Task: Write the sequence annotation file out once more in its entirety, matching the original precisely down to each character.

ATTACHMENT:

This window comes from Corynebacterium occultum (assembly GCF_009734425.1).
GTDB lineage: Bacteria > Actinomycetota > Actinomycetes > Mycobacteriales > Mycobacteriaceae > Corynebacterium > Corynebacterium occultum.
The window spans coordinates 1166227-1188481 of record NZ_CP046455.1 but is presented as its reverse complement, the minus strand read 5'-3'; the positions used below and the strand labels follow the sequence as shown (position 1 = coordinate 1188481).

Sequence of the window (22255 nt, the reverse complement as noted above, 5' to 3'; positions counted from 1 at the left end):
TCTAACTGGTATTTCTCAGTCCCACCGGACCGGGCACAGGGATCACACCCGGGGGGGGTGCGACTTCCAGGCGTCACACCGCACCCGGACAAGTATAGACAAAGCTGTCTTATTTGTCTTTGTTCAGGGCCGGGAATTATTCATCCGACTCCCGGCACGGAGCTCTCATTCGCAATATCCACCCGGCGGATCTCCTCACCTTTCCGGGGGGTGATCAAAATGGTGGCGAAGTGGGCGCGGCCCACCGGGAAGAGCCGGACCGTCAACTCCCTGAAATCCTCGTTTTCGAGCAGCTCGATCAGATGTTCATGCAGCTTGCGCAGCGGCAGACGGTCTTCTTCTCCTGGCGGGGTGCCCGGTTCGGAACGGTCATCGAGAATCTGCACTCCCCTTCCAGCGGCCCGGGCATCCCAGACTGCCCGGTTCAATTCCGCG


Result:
This window comes from Corynebacterium occultum (assembly GCF_009734425.1).
GTDB lineage: Bacteria > Actinomycetota > Actinomycetes > Mycobacteriales > Mycobacteriaceae > Corynebacterium > Corynebacterium occultum.
The window spans coordinates 1166227-1188481 of record NZ_CP046455.1 but is presented as its reverse complement, the minus strand read 5'-3'; the positions used below and the strand labels follow the sequence as shown (position 1 = coordinate 1188481).

Sequence of the window (22255 nt, the reverse complement as noted above, 5' to 3'; positions counted from 1 at the left end):
TCTAACTGGTATTTCTCAGTCCCACCGGACCGGGCACAGGGATCACACCCGGGGGGGGTGCGACTTCCAGGCGTCACACCGCACCCGGACAAGTATAGACAAAGCTGTCTTATTTGTCTTTGTTCAGGGCCGGGAATTATTCATCCGACTCCCGGCACGGAGCTCTCATTCGCAATATCCACCCGGCGGATCTCCTCACCTTTCCGGGGGGTGATCAAAATGGTGGCGAAGTGGGCGCGGCCCACCGGGAAGAGCCGGACCGTCAACTCCCTGAAATCCTCGTTTTCGAGCAGCTCGATCAGATGTTCATGCAGCTTGCGCAGCGGCAGACGGTCTTCTTCTCCTGGCGGGGTGCCCGGTTCGGAACGGTCATCGAGAATCTGCACTCCCCTTCCAGCGGCCCGGGCATCCCAGACTGCCCGGTTCAATTCCGCG